- GDP (PPP):
- $2.5 trillion
- 2.3% 5-year compound annual growth
- $48,578 per capita
- Inflation (CPI):
- Public Debt:
South Korea’s economic freedom score is 73.7, making its economy the 15th freest in the 2023 Index. Its score is essentially unchanged from last year. South Korea is ranked 5th out of 39 countries in the Asia–Pacific region, and its overall score is above the world and regional averages.
The dynamic economy has demonstrated notable resilience. A vibrant private sector bolstered by a well-educated labor force and high capacity for innovation capitalizes on the country’s openness to global commerce. A sound legal framework is firmly in place, but corruption continues to undermine both government integrity and overall economic freedom.
Since his election in 2022 by the closest margin in Korean history, conservative President Yoon Suk-yeol has supported stronger ties with Japan and the U.S. Despite his skeptical view of engagement with North Korea, Yoon offered aid to Pyongyang in exchange for denuclearization. After decades of rapid economic growth and global integration, South Korea is a high-technology, industrialized, $1.6 trillion economy led by such sectors as electronics, telecommunications, automobile production, chemicals, shipbuilding, and steel. Challenges include an aging population, low worker productivity, and the need to implement a structural shift away from overreliance on export-led growth and expansionary fiscal policy.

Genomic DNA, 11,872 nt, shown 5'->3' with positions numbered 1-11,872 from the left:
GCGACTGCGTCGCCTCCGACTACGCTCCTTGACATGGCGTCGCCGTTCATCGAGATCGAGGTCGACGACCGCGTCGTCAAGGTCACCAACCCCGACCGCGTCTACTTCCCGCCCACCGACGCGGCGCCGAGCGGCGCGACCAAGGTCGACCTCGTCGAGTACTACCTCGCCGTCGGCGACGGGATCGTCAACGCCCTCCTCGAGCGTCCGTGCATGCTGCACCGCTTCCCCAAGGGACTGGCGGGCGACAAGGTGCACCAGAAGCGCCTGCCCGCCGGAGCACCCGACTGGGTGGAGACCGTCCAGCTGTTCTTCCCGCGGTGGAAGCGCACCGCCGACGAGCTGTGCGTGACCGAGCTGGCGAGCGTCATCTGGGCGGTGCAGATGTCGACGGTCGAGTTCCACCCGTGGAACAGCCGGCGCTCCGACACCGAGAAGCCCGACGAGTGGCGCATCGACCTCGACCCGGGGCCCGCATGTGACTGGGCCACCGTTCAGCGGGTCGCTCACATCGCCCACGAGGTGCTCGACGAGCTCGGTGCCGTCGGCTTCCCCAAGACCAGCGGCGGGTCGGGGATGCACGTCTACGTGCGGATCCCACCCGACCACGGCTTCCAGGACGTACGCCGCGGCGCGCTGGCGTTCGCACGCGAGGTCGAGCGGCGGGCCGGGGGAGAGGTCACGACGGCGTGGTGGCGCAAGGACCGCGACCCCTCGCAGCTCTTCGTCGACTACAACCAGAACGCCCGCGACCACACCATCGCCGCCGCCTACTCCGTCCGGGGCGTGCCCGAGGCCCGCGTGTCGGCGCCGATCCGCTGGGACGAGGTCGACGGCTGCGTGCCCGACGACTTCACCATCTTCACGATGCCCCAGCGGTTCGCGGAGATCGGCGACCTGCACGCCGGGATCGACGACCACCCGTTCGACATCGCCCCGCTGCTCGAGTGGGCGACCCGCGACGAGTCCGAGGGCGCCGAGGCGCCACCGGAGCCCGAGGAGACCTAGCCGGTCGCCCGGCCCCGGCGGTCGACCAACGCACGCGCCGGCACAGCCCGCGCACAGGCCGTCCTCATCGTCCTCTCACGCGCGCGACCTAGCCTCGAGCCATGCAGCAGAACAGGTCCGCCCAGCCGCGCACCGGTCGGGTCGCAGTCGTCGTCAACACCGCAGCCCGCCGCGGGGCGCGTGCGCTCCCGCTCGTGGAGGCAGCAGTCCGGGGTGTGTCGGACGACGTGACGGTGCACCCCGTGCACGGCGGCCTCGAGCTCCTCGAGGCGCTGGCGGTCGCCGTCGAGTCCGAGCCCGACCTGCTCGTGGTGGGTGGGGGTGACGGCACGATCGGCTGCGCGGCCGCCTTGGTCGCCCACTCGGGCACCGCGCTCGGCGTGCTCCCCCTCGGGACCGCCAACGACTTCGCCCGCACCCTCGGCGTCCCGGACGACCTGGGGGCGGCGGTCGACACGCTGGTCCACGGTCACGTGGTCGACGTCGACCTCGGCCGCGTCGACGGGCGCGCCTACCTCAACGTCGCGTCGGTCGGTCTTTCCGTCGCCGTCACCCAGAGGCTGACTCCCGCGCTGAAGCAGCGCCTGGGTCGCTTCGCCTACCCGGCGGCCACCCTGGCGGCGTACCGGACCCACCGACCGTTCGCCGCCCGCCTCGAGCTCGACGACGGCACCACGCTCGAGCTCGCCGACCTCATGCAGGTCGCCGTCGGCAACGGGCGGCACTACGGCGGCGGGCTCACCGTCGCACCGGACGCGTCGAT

Rule of Law
The overall rule of law is well respected in South Korea. The country’s property rights score is above the world average; its judicial effectiveness score is above the world average; and its government integrity score is above the world average.
The top individual and corporate tax rates are, respectively, 49.5 percent and 27.5 percent. The tax burden equals 28.0 percent of GDP. Three-year government spending and budget balance averages are, respectively, 24.5 percent and –0.6 percent of GDP. Public debt equals 51.3 percent of GDP.
The competitive regulatory framework facilitates entrepreneurial activity and innovation. The labor market is dynamic, but regulatory rigidities are still present, and powerful trade unions add to the cost of conducting business. Monetary stability has been relatively well maintained despite inflationary pressures.
The trade-weighted average tariff rate is 8.9 percent, and more than 400 nontariff measures are in force. Foreign investment is welcome and facilitated by an efficient and modern regulatory framework. The financial sector is competitive, but business start-ups still struggle to obtain financing.